Even though the postural values did not change greatly between the two sessions (separated by two to six months) there were important changes in terms of the Romberg test of the distance effect and of the binocular vision effect. After orthoptic re-education, some characteristics of normal postural control described in the literature became present in our subjects. We observed a better postural control with both eyes open than with closed eyes in terms of mediolateral and anteroposterior body sway. Moreover, the velocity of the anterior posterior body sway decreased at near vision relative to far vision. Finally, we also observed a moderate advantage of the ocular dominance for the velocity of anteroposterior body sway.
All these benefits could be mediated by the improvement of the vergence eye movement signals mediated by orthoptic re-education. Although there is no objective measurement of vergence eye movements in this study, there is evidence in the literature that orthoptic re-education improves some aspects of eye movements, namely their latency. Bucci et al. (2004) have shown a decrease of eye movement latency following two sessions of orthoptic re-education, but no changes in the dynamics of vergence (its speed and duration). It is possible that this benefit in latency occurred in the present study as well. Shortening vergence latency could help better integration of visual vestibular and somesthetic subtending postural control. This interpretation is in line with prior studies showing that vergence eye movements are important for postural control (Gaertner et al. 2013; Matheron et al. 2016).
Indeed, an improvement of vergence capacities as measured by the orthoptist with a prism bar reflects what the subjects do in everyday life, converge or diverge their eyes and adjust the appropriate vergence angle better. Talasan and al. (2016) showed that orthoptic re-education leads to improvements of vergence eye movements measured with video oculography. On the other hand, Kapoula et al. showed that vergence eye movements help to improve postural control in several populations: in dyslexic children (Kapoula & Bucci 2007), in patients with vestibular loss (Kapoula et al. 2013), and in strabismic children (Gaertner et al. 2013).
This improvement of vergence mediated by orthoptic re-education could be at the origin of postural improvements, in terms of finding regularities similar to those seen in normal subjects (e.g., better control when both eyes are open for near vision). The paradoxical result that the postural benefit in favour of binocular versus monocular vision disappeared after orthoptic re-education is also in line with known behaviour of healthy subjects. Indeed, healthy subjects do not show systematically better control with binocular viewing than with monocular viewing (Lê & Kapoula 2008), but strabismic children do (Gaertner et al. 2013). After orthoptic re-education, subjects behaved more like ‘normal’ subjects (i.e., individuals with no vergence anomalies). We hypothesise that with orthoptic re-education, vergence control improves under both monocular and binocular viewing and that the binocular benefit is not systematic anymore.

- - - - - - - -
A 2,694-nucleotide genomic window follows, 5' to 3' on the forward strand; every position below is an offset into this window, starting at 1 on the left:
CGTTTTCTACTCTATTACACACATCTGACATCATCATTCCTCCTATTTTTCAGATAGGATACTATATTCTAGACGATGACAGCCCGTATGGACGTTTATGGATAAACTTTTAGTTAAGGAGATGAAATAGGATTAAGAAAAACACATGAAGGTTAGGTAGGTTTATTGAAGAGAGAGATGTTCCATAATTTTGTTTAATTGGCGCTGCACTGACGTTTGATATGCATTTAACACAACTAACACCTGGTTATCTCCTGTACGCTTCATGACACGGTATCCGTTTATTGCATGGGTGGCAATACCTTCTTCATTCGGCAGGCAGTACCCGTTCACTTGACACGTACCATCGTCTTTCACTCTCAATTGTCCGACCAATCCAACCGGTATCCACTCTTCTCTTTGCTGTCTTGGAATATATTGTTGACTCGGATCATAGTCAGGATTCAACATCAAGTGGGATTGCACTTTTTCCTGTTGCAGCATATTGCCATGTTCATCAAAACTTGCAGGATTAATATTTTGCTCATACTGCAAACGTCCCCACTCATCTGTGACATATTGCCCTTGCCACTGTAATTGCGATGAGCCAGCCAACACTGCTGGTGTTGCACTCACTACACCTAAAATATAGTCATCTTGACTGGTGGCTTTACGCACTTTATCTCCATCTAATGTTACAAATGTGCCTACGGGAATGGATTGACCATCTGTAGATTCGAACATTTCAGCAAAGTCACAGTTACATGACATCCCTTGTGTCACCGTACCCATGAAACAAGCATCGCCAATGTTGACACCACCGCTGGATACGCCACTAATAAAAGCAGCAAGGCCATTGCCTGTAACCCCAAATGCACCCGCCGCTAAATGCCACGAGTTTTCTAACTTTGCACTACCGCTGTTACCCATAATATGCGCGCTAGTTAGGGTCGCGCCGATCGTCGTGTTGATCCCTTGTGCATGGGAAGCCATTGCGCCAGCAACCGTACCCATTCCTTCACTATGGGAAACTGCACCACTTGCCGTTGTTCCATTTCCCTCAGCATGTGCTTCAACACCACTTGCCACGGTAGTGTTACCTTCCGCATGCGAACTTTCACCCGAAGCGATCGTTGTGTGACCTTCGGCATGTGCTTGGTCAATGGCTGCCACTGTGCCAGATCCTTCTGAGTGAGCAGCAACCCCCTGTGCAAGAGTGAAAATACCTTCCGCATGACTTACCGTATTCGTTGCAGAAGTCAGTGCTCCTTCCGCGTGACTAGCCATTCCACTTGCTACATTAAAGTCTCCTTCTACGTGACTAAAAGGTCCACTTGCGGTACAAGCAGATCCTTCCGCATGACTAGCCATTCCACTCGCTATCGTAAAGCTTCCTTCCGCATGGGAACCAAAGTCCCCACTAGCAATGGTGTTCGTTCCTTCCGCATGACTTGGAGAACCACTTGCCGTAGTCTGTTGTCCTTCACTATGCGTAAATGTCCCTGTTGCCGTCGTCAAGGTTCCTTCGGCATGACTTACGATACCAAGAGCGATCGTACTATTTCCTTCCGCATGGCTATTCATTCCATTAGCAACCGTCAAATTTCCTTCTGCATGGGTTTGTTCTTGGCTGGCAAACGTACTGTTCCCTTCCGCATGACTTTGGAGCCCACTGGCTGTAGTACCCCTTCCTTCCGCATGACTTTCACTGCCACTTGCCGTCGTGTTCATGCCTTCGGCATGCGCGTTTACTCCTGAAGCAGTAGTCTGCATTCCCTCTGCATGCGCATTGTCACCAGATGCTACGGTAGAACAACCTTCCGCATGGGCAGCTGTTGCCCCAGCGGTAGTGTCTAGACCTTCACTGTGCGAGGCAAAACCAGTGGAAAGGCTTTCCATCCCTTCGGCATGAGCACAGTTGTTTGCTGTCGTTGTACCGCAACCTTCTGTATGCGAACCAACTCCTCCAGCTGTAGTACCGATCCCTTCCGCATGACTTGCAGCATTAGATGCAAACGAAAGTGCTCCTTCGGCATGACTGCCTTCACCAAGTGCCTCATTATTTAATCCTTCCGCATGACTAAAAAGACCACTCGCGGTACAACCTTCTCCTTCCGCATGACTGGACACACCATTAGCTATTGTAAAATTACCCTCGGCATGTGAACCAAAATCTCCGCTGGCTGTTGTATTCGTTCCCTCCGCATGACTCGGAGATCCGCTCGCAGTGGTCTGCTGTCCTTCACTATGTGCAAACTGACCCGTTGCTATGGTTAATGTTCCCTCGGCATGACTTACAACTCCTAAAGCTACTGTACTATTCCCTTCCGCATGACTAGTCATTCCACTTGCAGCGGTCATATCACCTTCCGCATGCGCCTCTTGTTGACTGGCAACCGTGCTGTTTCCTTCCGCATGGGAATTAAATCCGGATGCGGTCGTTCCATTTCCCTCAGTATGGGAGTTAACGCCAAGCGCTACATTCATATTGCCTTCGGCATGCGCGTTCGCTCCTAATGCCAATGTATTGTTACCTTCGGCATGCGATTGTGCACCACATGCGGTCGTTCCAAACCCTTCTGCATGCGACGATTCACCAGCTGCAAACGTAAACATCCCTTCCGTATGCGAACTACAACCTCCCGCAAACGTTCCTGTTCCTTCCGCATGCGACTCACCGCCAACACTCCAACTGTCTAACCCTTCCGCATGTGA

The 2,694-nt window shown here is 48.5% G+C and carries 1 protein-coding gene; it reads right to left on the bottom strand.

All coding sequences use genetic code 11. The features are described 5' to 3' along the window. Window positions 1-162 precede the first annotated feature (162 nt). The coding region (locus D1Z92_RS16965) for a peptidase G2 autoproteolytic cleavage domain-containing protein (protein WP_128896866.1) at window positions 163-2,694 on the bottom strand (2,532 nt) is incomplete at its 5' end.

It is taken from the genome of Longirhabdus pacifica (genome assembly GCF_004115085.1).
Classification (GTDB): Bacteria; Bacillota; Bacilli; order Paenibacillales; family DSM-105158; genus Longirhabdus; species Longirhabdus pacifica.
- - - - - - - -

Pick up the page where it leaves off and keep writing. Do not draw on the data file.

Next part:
In conclusion, this study demonstrates that subjects with isolated vergence insufficiency have some postural abnormalities, e.g., lack of known postural regularities. Secondly, orthoptic re-education allows restoration of some aspects of such regularities. This study is the only study that has examined vergence insufficiency alone. Bucci and al. (2009) examined children recruited at the ENT service because of vertigo associated with vergence abnormalities. Furthermore, our study is the first using an accelerometer measuring the centre of body mass, while all previous studies (except that of Matheron who used a platform of feet posturography to measure the centre of body pressure) (Matheron et al. 2016). Although the two measurements do correlate – podal posturography measures the centre of body pressure, whilst the accelerometer measures at the lumbosacral level the body’s centre of mass – the methods and techniques are not identical.
The results of our study suggest that orthoptic re-education can improve postural control. However, it should be noted that a limitation of the study is an absence of a control group who did not undergo orthoptic training. In addition, the small number of study participants should be acknowledged. This preliminary study opens the field for further multisensory investigations combining measures of quality of vergence eye movements and of postural control in the evaluation of vergence insufficiency and its orthoptic treatment. Such an approach has been recently developed by our laboratory (Morize & Kapoula 2017). Novel technologies, based on research ocular motor adaptation, are needed to induce vergence efficiency, including normalisation of its velocity and duration. Such studies could include a comparison of subjects with symptoms (e.g., vergence accommodation disorders) versus healthy subjects to substantiate the pathophysiology of vergence disorders and its neurorehabilitation.
The authors thank Aakash Ganesan for proofreading the manuscript.
The authors have no competing interests to declare.